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Popular Train-To-Beach Jitney Expanding Service This Year

Written by The Two River Times. Posted in Letters & Commentary

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Popular Train-To-Beach Jitney Expanding Service This Year

Published on March 02, 2012 with No Comments

By Thomas A. Arnone

THE POPULAR SHORE EZ Ride jitney will be returning to participating beach towns this year with one addition. This summer the City of Long Branch is along for the ride.

Meadowlink of Wood-Ridge operates the Shore EZ Ride jitney, which operated in four beachfront towns last year as the Shorelink Shuttle. The towns participating last summer were Bradley Beach, Belmar, Ocean Grove and Asbury Park.

The Shore EZ Ride jitney encourages people who live along NJ Transit’s North Jersey Coastline to visit Monmouth County’s beaches by train. Once they arrive they will have inexpensive transportation to the beaches and downtown shopping and dining areas. This adds to the local economy without adding traffic to already crowded summer towns.

The jitney service costs $1 per ride. Transportation partners involved in the jitney include Meadowlink Transportation Management Association, which provides the buses, NJ Transit and the North Jersey Transportation Planning Authority (NJTPA). Also involved in the project is the Monmouth County Planning Board, the county Tourism Division, the Monmouth County Board of Chosen Freeholders and the New Jersey Division of Travel and Tourism.

The Shore EZ Ride jitney will begin operation on May 25, the start of Memorial Day Weekend, and run through the summer. The hours of operation are 9 a.m. to 11 p.m. Friday through Sunday to accommodate the dinner crowds.

 

The service was so successful last year that two towns are interested in expanding it year round at other destinations, not just the beaches.

 

To do that, Meadowlink is seeking a grant from the NJTPA to provide year-round bus service in  Long Branch and Neptune. The funding source, called a Congestion Mitigation and Air Quality Mobility Initiative grant (CMAQ), would pay for the expanded service as well as a Bikeshare program at the Newark campus of Rutgers University.

 

The grants are 75 percent federal highway dollars and 25 percent match from the participating towns. Monmouth County is not being asked to contribute.

 

If the grant application is successful, the areas being considered for shuttle service in Long Branch include:

 

  • Monmouth University. Shuttle service is needed to get students and employees to the campus from the trains station and other areas of the city.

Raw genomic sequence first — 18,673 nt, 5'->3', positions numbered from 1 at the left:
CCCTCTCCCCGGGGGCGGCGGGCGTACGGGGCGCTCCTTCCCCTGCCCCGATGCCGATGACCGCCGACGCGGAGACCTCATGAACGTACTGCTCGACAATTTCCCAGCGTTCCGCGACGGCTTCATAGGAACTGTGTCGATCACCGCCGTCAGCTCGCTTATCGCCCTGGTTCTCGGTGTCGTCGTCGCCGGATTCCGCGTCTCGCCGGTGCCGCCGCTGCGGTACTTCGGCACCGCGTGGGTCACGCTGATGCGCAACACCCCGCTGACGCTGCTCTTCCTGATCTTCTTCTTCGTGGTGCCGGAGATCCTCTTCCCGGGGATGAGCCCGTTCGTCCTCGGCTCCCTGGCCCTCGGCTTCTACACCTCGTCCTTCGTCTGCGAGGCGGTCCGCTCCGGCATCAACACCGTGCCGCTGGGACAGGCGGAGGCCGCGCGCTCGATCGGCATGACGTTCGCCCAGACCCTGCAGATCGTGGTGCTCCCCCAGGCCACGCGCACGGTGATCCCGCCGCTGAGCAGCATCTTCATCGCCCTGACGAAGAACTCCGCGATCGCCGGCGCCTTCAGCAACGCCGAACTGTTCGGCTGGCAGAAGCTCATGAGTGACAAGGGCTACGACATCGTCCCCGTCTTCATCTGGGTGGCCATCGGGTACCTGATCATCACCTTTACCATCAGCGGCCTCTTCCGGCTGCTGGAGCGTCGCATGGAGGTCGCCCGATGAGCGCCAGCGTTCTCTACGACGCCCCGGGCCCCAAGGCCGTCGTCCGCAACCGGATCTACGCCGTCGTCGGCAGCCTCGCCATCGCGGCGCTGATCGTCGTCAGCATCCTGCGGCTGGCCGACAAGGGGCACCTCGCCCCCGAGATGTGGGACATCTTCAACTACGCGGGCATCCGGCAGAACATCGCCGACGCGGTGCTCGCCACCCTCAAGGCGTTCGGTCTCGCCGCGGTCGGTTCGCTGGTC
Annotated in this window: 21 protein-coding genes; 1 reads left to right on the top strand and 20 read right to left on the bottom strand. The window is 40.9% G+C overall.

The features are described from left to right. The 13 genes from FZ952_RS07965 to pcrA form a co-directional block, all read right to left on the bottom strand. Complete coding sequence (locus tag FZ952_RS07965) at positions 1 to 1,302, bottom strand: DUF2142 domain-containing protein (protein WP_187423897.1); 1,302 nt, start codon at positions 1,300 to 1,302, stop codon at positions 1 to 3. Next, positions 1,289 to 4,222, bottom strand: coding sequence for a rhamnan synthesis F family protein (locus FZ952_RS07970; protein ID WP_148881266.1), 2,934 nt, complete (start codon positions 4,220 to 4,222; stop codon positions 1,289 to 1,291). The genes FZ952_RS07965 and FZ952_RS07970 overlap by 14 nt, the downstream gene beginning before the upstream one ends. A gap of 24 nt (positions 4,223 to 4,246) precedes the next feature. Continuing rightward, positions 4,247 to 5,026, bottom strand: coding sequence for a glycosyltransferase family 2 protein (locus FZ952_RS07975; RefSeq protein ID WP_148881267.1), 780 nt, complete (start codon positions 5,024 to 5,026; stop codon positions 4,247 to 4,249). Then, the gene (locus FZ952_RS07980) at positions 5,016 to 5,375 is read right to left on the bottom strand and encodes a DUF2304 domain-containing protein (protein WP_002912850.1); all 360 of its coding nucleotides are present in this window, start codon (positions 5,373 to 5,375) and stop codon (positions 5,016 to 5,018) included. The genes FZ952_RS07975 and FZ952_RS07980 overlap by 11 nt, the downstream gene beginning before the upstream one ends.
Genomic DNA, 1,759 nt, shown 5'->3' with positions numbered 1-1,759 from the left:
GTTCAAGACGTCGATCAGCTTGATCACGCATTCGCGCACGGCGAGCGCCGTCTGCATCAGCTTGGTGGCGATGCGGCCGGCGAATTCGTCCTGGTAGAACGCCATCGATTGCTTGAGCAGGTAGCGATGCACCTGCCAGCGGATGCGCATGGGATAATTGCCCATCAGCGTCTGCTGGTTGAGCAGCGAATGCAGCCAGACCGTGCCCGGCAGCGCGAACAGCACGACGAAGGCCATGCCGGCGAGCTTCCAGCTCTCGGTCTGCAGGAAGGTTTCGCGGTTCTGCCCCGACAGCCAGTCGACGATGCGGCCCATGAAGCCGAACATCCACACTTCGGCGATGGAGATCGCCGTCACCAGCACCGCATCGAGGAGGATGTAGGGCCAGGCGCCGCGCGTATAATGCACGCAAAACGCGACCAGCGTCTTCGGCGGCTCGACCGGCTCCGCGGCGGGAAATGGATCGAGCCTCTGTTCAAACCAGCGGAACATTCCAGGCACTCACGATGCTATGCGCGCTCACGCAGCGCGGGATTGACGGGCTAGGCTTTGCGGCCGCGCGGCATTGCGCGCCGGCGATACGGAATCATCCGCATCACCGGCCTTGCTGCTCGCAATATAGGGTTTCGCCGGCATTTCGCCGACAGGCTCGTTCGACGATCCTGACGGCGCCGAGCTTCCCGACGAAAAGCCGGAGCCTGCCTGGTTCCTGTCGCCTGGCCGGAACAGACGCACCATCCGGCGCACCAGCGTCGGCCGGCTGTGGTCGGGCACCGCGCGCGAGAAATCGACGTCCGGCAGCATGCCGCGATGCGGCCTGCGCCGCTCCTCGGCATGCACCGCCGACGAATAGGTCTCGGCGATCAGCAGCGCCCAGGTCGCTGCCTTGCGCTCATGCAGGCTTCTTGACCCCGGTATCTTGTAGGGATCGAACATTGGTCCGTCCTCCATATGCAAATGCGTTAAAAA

• Monmouth Medical Center and the Long Branch train station. The hospital is a large employer and the shuttle would help get employees, patients and visitors to the trains and to Monmouth Medical Center.
  • Pier Village and Ocean Plaza. This is a highly popular and congested area with long- and short-term rentals. A shuttle bus would help get employees to and from this area.
  • West End. The city’s West End section is a cluster of residential and commercial buildings that would greatly benefit from a shuttle service.

 

Neptune has expressed the need for shuttle service for some time. While Shore EZ Ride jitney services Ocean Grove in summer, it does not assist residents getting to work or to shopping areas inland from the township’s beach.

 

Neptune residents work in many of the major commercial businesses, including Wal-Mart, Home Depot, ShopRite and Jersey Shore University Medical Center. Neptune also has a sizable population of residents who do not have access to a car and depend on public transportation.

 

Inexpensive bus service increases tourism in these communities and helps their businesses – for some possibly year round – which is something we all want to achieve. The buses are not limited to visitors. The more people use the shuttle the less traffic congestion there will be.
In other news, the Monmouth County Mosquito Extermination Commission will be participating in an Asian Tiger Mosquito Symposium at the American Mosquito Control Association’s national conference next week in Austin, Texas.

 

The Asian tiger mosquito has become one of the top nuisance mosquitoes in Monmouth County since it was first discovered in 1995.

 

These last three years, the county’s Mosquito Extermination Commission has been a partner in a program grant from the U.S. Department of Agriculture. The program aims to provide better area-wide surveillance and control strategies to address this mosquito.

 

County employees Taryn Crepeau and Sean Healy, who are both entomologists, relied on Geographic Information Systems (GIS) for their study. They created a tool to match environmental and demographic data with mosquito surveillance data to pinpoint areas of concentration that can be targeted for control measures.

 

The experience gained will form the basis for mosquito control abatement throughout the country.

***ITALS Thomas A. Arnone is deputy director of the Monmouth County Board of Chosen Freeholders.**ENDTALS

 

 

 

 

 

 

 

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